What is anchoring in trading? How does it affect trading? How to avoid anchoring bias and make a profit in trading? Read more about anchoring on the FX2 blog.
Trend trading can be a very profitable endeavor. When the price is volatile, breaking through previous support and resistance zones, even one trend trade can prove to be extremely profitable. This is why so many traders base their strategies around trading with the trend. In order to build a trend trading strategy, we need to better understand what a trending market is and how to identify one.
Liquidity is a vital ingredient in a trend-based strategy. That means that there are always enough buyers and sellers at all times. One of the most attractive features of forex trend trading is liquidity. Because forex traders are trading currency pairs, there is always a buyer and seller available.
When a stock folds, there are no buyers to take it off your hands. But in forex it is extremely rare for a nation’s currency to become worthless, so there will always be bulls and bears ready to take a position. This is also why, in general, a currency price is always hovering between a major high and a major low. Over the long term the price always comes back to the middle of the chart, the mean price.
Major pairs (pairs that include USD) are usually very liquid pairs. Liquid pairs can display major movements in the markets in a very short time frame. These extreme moves up or down are called trends, as if to say it is a new trend (popular in the short term) that the currency price is moving up or down to this extreme.
One last point before we learn how to identify a trend. Trending markets aren’t limited to long-term charts. Trends are found in short-term charts as well. For example, in the GBP/USD Daily chart below we can see a downward trend, but in the 1 MIN chart of GBP/USD that follows, the market is trending upward.
“Novice traders convince themselves a trending market will reverse, whereas professional traders jump onboard the trend and ride it”.- Nial Fuller
There are a number of indicators that can determine if a market is trending. However, before we get into them it’s best if the trader can find the trend himself, without the support of any indicators.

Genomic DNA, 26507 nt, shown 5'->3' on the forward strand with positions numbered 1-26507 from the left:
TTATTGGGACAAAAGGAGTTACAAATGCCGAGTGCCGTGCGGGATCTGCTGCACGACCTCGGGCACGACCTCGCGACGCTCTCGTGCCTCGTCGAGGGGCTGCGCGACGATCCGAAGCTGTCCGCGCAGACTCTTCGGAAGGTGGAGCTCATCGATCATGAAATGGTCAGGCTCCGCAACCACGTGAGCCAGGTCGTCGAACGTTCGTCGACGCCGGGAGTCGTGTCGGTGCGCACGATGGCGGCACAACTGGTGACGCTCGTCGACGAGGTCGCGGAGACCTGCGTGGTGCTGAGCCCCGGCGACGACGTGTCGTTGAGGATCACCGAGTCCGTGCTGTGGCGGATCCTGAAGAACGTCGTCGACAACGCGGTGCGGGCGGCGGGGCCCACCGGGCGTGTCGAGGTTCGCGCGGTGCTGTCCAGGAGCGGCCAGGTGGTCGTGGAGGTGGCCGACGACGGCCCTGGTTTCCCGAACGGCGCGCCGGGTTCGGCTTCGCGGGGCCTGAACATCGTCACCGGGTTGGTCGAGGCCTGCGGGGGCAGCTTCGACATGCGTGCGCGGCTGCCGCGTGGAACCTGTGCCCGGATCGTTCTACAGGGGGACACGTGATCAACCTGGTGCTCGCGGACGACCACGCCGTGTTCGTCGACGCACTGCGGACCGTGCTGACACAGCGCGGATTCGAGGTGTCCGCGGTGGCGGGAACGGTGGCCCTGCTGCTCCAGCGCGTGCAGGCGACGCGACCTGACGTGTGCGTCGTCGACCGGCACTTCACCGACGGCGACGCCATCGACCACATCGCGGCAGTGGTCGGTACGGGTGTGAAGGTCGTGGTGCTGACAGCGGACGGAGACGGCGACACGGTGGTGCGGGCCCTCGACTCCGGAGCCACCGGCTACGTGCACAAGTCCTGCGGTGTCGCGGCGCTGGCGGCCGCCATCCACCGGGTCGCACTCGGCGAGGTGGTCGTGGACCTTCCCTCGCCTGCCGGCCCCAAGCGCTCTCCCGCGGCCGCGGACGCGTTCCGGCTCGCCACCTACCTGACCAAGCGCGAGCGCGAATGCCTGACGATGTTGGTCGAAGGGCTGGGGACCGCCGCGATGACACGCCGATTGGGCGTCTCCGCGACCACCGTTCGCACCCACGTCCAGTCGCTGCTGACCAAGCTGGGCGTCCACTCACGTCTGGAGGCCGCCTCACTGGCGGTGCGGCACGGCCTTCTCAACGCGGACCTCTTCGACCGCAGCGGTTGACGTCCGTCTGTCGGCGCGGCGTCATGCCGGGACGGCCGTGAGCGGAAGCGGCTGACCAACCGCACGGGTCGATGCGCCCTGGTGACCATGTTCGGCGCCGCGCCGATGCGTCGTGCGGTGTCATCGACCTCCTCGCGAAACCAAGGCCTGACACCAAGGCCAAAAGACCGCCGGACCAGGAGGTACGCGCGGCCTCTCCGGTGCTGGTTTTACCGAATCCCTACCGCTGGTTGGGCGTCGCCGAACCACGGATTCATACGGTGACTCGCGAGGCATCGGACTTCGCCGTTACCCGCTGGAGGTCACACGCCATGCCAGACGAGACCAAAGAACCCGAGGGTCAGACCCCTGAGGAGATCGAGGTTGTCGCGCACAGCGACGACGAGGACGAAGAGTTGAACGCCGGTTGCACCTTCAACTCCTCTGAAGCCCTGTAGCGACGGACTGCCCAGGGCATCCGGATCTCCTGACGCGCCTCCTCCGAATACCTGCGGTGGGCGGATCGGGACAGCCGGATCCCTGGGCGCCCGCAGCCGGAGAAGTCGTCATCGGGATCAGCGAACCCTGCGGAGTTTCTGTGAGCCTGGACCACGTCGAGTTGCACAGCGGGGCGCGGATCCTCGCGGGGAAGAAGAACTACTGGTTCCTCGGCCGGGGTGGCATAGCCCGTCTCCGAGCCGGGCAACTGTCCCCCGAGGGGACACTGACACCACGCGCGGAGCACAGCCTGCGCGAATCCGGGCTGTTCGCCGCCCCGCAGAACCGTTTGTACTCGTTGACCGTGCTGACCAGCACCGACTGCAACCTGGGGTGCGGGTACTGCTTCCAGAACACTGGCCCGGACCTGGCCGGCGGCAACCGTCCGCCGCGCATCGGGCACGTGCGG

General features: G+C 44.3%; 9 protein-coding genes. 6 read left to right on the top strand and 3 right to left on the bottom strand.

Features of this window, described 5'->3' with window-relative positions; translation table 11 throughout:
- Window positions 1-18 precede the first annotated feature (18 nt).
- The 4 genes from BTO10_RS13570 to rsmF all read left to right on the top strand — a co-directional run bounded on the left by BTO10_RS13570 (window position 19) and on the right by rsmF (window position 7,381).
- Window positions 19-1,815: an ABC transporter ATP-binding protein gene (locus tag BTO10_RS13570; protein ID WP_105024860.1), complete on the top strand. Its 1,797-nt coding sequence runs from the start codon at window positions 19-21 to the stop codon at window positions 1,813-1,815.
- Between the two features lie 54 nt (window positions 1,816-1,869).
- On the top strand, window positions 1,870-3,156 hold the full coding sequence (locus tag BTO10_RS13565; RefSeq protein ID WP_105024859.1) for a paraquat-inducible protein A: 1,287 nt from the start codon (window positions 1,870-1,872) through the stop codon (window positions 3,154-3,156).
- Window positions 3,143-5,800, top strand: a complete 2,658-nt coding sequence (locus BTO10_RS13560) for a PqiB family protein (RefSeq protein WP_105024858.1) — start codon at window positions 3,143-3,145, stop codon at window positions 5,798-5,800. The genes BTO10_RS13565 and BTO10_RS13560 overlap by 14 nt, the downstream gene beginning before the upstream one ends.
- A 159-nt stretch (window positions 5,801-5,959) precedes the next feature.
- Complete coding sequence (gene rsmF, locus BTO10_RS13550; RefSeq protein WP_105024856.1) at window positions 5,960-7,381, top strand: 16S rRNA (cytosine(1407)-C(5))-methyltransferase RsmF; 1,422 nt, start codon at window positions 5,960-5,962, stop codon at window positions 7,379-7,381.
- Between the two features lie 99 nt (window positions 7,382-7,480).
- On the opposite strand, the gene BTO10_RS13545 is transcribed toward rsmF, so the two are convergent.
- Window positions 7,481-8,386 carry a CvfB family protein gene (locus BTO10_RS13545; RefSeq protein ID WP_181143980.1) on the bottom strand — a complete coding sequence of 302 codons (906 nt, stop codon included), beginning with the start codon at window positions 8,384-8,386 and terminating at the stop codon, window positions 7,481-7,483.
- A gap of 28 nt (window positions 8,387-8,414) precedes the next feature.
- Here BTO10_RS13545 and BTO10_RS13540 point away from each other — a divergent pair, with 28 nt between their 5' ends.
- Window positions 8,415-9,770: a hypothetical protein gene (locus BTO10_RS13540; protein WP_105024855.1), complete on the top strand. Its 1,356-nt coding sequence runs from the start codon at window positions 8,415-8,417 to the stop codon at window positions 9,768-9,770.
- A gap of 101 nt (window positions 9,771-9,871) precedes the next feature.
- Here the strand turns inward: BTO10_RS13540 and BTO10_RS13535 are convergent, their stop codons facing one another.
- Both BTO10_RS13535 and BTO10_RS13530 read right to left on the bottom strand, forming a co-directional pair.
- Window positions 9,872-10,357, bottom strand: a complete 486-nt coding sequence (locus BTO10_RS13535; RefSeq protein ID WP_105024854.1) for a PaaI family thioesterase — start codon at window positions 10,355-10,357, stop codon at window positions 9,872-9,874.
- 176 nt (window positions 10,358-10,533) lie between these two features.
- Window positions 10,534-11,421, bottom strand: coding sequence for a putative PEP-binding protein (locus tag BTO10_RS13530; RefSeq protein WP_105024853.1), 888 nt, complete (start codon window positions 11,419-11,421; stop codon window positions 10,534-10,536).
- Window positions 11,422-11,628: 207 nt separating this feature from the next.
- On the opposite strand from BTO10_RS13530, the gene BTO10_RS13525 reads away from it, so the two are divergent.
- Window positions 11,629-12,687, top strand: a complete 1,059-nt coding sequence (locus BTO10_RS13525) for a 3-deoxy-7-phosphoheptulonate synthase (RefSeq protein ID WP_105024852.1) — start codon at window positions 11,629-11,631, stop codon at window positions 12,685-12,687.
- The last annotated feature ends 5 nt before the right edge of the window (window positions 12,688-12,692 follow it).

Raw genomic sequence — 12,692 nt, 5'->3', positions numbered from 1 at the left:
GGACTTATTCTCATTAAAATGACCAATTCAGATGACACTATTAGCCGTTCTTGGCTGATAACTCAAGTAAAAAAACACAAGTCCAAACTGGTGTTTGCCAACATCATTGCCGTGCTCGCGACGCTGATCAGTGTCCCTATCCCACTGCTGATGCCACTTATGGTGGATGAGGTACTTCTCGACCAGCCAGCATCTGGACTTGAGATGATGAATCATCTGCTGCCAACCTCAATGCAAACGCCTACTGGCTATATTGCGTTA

To spot an uptrend on your chart, you want to find a series of higher highs and higher lows. To identify a downtrend you're going to look for a series of lower highs and lower lows.
Usually a trader who develops a unique system will predetermine how many highs or lows is necessary to be considered a trend in his strategy. For example, a trader who speculates on the 5M chart might decide that unless the chart prints three higher highs followed by three higher lows, he will not consider it to be an uptrend.
Here are some indicators that can help you determine if the market is trending:
Many traders use the moving average indicator to determine if the market is trending. The best way to use the moving average indicator is to plot three simultaneous moving averages on the chart, one short term, one long term and one in the middle.
For example, a 5 candle simple moving average, a 15 candle average and a 50 candle average. This will plot three lines on the chart. One will show you the average price over the last 5 candles. The second will show you the average over the last 15 candles and the last one will show you the average over the last 50 candles. When the averages cross over each other, see below, it indicates the beginning of a trend.
The ADX indicator helps differentiate between a ranging market and a trending market. The ADX indicator is a simple reading. You just set up the indicator and if it shows a reading greater than 25, it’s indicating that the price action above it is trending. A reading below 25 indicates that the market is ranging. See the same chart below and notice that the same place where the moving averages crossed has a reading above 25.
Bollinger Bands is a third indicator to help determine if the market is trending or ranging. When the bands are contracting, the market is ranging and when the bands are expanding it signifies that the markets are trending. In the chart below with the same price action we notice that between 13:00 and 13:30 the bands are contracted and between 13:30 and 14:00 the bands are expanded.
Putting all this together is what traders call confluences. Confluences are when multiple strategies or ideas converge and become one. So suppose that a trader wants to identify a trend; he might decide to rely on two or three confluences before making that determination. For example, the trader notices a higher high and higher low and then moving averages cross, that could qualify as two confluences. More confluences give traders greater confidence that their opinions are representative of the majority opinion in the market.
We hope this article provides a basic introduction to trending market indicators and helps you better identify a trending market. Good luck traders!